Marketers decided to pull over $100 million worth of commercials from network, cable, local and syndicated TV outlets on the United States market in the first 48 hours of the 2003 Iraq war. Given this loss to advertisers and media, we looked at how consumers respond to commercials during wartime. Would they change their attitude towards products that are advertised during war coverage? Would they consider advertising during such coverage inappropriate? Consistent with previous mood theory study findings, the results suggest a positive relationship between the mood generated by the interest in the program content and support for advertisements during the program. We also found that factors influencing the mood induced by war coverage were support for the President’s decisions and for the war. These findings open the door to a completely new line of research on attitudes towards media contents. Future research could explore the relationship between political ideology of viewers and their mood when watching sensitive news content.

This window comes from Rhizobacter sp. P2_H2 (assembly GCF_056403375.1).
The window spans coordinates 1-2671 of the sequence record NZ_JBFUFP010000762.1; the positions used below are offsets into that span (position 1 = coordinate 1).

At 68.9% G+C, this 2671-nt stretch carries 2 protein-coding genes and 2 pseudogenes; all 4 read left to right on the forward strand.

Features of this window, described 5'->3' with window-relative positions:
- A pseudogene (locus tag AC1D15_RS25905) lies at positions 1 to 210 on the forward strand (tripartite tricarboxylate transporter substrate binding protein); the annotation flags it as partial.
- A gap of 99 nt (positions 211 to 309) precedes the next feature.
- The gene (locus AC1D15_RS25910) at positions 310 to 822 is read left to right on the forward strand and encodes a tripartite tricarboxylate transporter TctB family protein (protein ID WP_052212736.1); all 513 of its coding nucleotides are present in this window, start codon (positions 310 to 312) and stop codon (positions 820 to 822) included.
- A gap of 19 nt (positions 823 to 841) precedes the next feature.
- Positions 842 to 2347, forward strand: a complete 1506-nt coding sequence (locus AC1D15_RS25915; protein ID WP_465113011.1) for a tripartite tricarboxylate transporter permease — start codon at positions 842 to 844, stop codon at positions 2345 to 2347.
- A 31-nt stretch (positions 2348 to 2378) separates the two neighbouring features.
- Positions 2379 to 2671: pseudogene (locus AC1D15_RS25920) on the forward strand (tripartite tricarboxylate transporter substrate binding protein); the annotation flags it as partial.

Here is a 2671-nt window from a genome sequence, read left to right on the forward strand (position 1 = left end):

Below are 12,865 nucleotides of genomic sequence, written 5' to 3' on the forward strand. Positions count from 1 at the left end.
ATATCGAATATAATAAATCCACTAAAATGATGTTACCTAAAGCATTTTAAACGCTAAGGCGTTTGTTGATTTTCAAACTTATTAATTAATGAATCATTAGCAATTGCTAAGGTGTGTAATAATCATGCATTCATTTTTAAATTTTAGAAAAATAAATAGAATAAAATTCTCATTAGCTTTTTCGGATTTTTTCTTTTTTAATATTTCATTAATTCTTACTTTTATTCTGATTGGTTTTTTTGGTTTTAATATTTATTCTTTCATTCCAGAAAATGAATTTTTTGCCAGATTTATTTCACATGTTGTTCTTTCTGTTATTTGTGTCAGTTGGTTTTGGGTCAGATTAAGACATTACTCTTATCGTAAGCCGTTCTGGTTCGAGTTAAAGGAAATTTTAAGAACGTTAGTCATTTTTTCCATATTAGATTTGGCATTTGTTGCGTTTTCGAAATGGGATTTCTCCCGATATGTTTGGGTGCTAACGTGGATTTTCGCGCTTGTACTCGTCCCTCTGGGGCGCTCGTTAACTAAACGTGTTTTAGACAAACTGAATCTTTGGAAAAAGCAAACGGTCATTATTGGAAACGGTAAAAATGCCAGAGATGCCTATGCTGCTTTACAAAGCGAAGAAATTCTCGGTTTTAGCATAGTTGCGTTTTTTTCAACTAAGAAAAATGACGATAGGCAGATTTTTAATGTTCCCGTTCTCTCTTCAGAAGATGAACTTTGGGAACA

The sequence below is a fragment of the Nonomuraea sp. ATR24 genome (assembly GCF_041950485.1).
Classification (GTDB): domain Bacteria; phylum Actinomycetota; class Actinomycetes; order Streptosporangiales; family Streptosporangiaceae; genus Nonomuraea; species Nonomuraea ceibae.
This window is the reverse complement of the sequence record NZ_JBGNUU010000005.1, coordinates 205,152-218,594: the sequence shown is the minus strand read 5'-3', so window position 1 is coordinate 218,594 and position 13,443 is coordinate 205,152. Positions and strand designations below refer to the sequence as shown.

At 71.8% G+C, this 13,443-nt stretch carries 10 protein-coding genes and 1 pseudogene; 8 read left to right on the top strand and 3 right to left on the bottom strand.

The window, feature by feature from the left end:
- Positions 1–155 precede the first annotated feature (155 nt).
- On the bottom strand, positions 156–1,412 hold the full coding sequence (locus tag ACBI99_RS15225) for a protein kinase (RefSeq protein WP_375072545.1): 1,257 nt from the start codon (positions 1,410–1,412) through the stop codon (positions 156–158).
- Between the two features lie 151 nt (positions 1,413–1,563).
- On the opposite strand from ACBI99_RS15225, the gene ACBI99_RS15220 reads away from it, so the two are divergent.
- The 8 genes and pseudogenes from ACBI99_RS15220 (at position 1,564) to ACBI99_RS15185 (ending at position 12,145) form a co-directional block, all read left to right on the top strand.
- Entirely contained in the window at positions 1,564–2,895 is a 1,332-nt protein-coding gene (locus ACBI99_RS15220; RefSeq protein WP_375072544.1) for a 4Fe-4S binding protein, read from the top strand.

Micu, Anca, Thorson, Esther, Antecol, M. "In the Mood for a Commercial Break? A Model of Consumer Response to Television Commercials During Sensitive News." Management and Marketing 4.3 (2009): 35-52.